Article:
(Viscount Thurso) I should say that when my father died I was 43, so I was very close to the limit. Yes, I do recognise when I argue this case I am the living embodiment of the opposite. I believe that there will be very few others who will follow the course that I have done. I do not expect many in the next intake, when the remaining hereditaries go, I do not expect that we will see many of those coming into the Commons. I think it is noticeable in modern politics there are an awful lot of people who have gone to university and studied a subject to do with politics and come straight here as researchers, and then moved up to advisers. It has always amused me, they advise, then they move down to become an MP, they then become a junior MP, and hopefully they work up the greasy pole and sometimes in their 40s enter the Cabinet and have effectively done nothing other than be involved in politics. I have no problem with that for the Commons, we are a professional political body in that sense. As previous witnesses have said, one of the strengths of the Lords is the fact that it draws on the experience of people from what they have done before they get there, in my case it was a career in the tourism industry, so I got the tourism brief, which is rather logical and rare. It did mean that people were talking and did have experience of being in industry or experience or the law, wherever it might be. I think also that if you have got to 45 in a system where you then have this extraordinary benefit of an accident at birth and you are somebody who does not want the hurly burly of the kind of election that we go through, first past the post, then taking part in the gentler form of regional STV or list on a once in a lifetime basis if you succeed would I think encourage people who want to give service but do not want to be professional politicians in the same way as we do. That is my view.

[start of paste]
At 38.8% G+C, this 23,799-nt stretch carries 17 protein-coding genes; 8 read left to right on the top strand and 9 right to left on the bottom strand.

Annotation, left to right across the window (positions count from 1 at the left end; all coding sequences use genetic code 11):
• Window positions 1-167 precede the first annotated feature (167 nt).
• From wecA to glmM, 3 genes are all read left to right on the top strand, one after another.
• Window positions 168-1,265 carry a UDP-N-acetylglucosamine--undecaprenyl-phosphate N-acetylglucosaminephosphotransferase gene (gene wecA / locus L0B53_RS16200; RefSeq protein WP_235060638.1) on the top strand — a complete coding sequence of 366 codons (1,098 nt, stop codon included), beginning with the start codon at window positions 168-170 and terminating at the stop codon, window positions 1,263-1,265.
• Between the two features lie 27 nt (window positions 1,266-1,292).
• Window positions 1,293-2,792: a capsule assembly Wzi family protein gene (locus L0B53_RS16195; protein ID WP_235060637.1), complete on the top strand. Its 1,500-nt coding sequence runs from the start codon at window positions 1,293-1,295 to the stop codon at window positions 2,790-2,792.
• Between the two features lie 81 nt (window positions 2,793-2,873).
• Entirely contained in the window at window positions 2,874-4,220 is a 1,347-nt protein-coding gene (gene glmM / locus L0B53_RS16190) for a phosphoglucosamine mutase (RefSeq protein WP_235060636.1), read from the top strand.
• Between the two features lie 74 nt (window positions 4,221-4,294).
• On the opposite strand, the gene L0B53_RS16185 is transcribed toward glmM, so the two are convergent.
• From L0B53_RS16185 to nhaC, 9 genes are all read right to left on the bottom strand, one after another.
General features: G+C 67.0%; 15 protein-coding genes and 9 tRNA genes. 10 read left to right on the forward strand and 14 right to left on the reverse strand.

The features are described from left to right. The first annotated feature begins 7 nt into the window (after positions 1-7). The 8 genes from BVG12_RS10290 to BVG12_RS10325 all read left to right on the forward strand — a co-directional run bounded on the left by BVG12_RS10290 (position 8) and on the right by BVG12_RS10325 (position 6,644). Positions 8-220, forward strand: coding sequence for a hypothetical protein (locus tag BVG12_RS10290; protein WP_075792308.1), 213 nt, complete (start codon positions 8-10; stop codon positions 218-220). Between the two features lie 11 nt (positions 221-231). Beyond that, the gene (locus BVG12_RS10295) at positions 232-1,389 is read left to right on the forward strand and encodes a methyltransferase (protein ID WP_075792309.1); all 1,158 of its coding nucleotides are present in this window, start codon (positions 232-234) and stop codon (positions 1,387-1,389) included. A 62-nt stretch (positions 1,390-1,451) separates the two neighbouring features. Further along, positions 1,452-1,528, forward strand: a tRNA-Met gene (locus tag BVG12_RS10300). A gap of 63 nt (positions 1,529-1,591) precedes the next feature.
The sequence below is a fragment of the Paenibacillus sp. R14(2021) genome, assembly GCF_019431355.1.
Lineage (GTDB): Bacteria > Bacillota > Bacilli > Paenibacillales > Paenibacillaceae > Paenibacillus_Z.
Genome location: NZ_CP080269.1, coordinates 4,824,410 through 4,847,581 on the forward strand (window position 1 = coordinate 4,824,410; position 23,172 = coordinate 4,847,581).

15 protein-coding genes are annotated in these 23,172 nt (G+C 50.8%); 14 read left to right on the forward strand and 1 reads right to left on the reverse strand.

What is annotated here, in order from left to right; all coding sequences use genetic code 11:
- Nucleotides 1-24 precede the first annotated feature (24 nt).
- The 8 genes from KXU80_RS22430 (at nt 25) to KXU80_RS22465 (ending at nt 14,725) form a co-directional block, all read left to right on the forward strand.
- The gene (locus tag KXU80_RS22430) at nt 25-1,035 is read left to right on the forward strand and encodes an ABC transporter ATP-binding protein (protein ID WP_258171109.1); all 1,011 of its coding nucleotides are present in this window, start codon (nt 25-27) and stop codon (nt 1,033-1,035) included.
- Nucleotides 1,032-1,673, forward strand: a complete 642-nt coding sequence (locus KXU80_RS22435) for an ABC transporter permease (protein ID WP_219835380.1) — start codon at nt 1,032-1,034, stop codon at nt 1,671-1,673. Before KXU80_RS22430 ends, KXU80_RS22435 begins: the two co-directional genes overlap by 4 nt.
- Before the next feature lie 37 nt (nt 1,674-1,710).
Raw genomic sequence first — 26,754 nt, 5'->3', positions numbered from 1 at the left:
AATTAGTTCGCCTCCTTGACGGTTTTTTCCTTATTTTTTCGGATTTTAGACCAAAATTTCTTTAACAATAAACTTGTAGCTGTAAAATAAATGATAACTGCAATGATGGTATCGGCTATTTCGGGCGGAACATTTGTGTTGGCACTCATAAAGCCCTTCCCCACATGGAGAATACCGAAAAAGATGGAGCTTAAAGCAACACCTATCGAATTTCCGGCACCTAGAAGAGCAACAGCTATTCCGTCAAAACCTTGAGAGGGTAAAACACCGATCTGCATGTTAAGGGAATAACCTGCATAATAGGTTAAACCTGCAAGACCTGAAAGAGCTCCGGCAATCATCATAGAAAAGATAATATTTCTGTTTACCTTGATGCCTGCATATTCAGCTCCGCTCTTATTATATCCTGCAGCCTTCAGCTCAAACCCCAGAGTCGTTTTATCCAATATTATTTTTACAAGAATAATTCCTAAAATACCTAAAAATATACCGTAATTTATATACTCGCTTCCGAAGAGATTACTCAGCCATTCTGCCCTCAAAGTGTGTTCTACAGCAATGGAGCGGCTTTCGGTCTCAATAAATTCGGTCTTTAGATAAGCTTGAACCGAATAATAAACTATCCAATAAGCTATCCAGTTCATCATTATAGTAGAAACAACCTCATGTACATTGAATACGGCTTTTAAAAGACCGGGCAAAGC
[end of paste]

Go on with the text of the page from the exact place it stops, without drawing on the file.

186. That is a very good point that has been raised, surely in practice it will not be like that? What will happen is that you make a devastating analysis of professional political class that has taken over this chamber, all we will have is a superannuated professional political class taking over through a party election system.